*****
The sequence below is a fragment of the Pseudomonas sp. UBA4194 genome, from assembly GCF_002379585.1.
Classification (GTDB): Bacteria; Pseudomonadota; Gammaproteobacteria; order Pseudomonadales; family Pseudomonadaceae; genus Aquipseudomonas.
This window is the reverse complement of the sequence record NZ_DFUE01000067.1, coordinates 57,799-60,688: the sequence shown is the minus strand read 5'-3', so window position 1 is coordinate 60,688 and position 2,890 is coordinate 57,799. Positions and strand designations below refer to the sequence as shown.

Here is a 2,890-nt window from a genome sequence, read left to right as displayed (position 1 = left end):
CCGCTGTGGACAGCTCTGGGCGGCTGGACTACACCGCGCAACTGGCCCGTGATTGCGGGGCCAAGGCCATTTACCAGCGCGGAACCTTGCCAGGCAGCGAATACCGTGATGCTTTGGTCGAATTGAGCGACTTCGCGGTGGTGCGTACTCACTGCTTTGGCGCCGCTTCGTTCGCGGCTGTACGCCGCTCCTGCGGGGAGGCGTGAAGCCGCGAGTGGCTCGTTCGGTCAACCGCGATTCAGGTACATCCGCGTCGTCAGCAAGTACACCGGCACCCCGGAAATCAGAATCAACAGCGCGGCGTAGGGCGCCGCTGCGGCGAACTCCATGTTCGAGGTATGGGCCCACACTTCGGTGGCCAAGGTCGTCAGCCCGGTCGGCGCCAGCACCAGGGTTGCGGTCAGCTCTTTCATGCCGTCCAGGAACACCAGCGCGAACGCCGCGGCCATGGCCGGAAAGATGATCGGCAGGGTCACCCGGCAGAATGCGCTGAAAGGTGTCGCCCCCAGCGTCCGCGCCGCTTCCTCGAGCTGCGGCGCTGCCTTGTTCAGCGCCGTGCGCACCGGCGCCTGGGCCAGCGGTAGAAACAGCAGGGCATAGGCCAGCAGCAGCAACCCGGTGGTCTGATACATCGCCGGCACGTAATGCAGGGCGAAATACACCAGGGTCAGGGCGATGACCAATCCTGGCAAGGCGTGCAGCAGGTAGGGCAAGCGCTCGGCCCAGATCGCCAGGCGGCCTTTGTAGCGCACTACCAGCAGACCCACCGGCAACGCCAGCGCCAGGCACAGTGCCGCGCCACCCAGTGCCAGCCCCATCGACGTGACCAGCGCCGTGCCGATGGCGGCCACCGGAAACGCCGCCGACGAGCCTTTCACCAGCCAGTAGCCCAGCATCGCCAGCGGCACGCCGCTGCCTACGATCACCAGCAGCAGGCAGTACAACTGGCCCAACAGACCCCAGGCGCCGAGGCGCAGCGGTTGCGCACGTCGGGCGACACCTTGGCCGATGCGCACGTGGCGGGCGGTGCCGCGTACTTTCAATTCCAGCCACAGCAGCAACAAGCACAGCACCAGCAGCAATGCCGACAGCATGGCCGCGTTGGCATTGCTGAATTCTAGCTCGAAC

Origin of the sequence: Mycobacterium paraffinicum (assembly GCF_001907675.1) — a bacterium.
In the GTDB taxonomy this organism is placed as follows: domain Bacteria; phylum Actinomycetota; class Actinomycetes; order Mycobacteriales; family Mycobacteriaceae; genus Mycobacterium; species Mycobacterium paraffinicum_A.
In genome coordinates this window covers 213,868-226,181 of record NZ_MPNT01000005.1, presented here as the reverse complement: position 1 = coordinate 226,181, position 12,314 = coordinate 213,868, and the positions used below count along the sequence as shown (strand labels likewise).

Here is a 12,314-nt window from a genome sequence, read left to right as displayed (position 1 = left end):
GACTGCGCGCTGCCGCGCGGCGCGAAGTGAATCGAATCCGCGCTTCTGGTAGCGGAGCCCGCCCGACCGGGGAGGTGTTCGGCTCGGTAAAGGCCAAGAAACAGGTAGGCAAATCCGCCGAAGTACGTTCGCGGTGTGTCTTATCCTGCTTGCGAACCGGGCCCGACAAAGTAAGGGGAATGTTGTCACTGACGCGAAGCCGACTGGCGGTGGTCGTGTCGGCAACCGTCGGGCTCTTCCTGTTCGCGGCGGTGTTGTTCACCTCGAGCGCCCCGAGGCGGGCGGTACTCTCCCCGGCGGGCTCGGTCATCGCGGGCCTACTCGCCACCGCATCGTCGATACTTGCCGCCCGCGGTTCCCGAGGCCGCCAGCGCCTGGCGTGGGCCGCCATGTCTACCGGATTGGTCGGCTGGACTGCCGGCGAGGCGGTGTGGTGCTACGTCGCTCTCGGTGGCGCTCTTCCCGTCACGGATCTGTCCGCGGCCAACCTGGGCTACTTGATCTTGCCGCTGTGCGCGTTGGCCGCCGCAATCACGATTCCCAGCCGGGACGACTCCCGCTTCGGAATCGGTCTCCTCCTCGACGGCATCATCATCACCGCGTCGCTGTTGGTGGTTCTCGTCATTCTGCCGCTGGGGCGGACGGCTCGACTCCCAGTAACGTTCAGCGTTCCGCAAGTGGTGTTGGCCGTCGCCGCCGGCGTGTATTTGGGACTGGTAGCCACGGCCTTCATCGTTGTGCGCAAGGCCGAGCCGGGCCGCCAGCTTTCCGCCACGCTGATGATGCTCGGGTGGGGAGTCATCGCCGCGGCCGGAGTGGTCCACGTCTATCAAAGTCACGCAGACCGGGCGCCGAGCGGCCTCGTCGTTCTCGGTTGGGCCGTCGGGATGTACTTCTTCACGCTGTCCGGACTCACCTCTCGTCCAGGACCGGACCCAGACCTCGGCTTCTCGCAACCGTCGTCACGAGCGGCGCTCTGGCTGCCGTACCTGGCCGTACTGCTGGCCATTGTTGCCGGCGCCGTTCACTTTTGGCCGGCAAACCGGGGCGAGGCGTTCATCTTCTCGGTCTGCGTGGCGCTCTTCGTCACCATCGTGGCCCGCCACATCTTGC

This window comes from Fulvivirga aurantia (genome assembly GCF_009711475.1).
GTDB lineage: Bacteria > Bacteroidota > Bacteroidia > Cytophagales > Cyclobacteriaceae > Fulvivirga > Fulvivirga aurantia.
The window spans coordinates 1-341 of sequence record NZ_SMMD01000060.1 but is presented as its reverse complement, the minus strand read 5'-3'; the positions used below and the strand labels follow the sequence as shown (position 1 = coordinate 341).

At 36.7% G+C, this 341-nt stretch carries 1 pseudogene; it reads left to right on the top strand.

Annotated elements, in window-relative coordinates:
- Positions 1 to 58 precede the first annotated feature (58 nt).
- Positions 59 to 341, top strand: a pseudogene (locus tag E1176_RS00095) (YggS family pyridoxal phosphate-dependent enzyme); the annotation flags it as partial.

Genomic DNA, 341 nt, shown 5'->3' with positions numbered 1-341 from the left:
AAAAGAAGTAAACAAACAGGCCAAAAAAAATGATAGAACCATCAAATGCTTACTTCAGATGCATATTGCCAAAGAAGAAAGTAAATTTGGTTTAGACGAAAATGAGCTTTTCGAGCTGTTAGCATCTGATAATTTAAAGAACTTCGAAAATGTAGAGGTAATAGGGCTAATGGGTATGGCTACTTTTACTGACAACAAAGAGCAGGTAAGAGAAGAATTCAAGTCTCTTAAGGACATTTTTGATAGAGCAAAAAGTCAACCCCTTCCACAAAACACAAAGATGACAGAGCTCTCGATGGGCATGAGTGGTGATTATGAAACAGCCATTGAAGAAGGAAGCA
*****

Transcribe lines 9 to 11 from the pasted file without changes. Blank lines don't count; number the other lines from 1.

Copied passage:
Here is a 12,314-nt window from a genome sequence, read left to right as displayed (position 1 = left end):
GACTGCGCGCTGCCGCGCGGCGCGAAGTGAATCGAATCCGCGCTTCTGGTAGCGGAGCCCGCCCGACCGGGGAGGTGTTCGGCTCGGTAAAGGCCAAGAAACAGGTAGGCAAATCCGCCGAAGTACGTTCGCGGTGTGTCTTATCCTGCTTGCGAACCGGGCCCGACAAAGTAAGGGGAATGTTGTCACTGACGCGAAGCCGACTGGCGGTGGTCGTGTCGGCAACCGTCGGGCTCTTCCTGTTCGCGGCGGTGTTGTTCACCTCGAGCGCCCCGAGGCGGGCGGTACTCTCCCCGGCGGGCTCGGTCATCGCGGGCCTACTCGCCACCGCATCGTCGATACTTGCCGCCCGCGGTTCCCGAGGCCGCCAGCGCCTGGCGTGGGCCGCCATGTCTACCGGATTGGTCGGCTGGACTGCCGGCGAGGCGGTGTGGTGCTACGTCGCTCTCGGTGGCGCTCTTCCCGTCACGGATCTGTCCGCGGCCAACCTGGGCTACTTGATCTTGCCGCTGTGCGCGTTGGCCGCCGCAATCACGATTCCCAGCCGGGACGACTCCCGCTTCGGAATCGGTCTCCTCCTCGACGGCATCATCATCACCGCGTCGCTGTTGGTGGTTCTCGTCATTCTGCCGCTGGGGCGGACGGCTCGACTCCCAGTAACGTTCAGCGTTCCGCAAGTGGTGTTGGCCGTCGCCGCCGGCGTGTATTTGGGACTGGTAGCCACGGCCTTCATCGTTGTGCGCAAGGCCGAGCCGGGCCGCCAGCTTTCCGCCACGCTGATGATGCTCGGGTGGGGAGTCATCGCCGCGGCCGGAGTGGTCCACGTCTATCAAAGTCACGCAGACCGGGCGCCGAGCGGCCTCGTCGTTCTCGGTTGGGCCGTCGGGATGTACTTCTTCACGCTGTCCGGACTCACCTCTCGTCCAGGACCGGACCCAGACCTCGGCTTCTCGCAACCGTCGTCACGAGCGGCGCTCTGGCTGCCGTACCTGGCCGTACTGCTGGCCATTGTTGCCGGCGCCGTTCACTTTTGGCCGGCAAACCGGGGCGAGGCGTTCATCTTCTCGGTCTGCGTGGCGCTCTTCGTCACCATCGTGGCCCGCCACATCTTGC

This window comes from Fulvivirga aurantia (genome assembly GCF_009711475.1).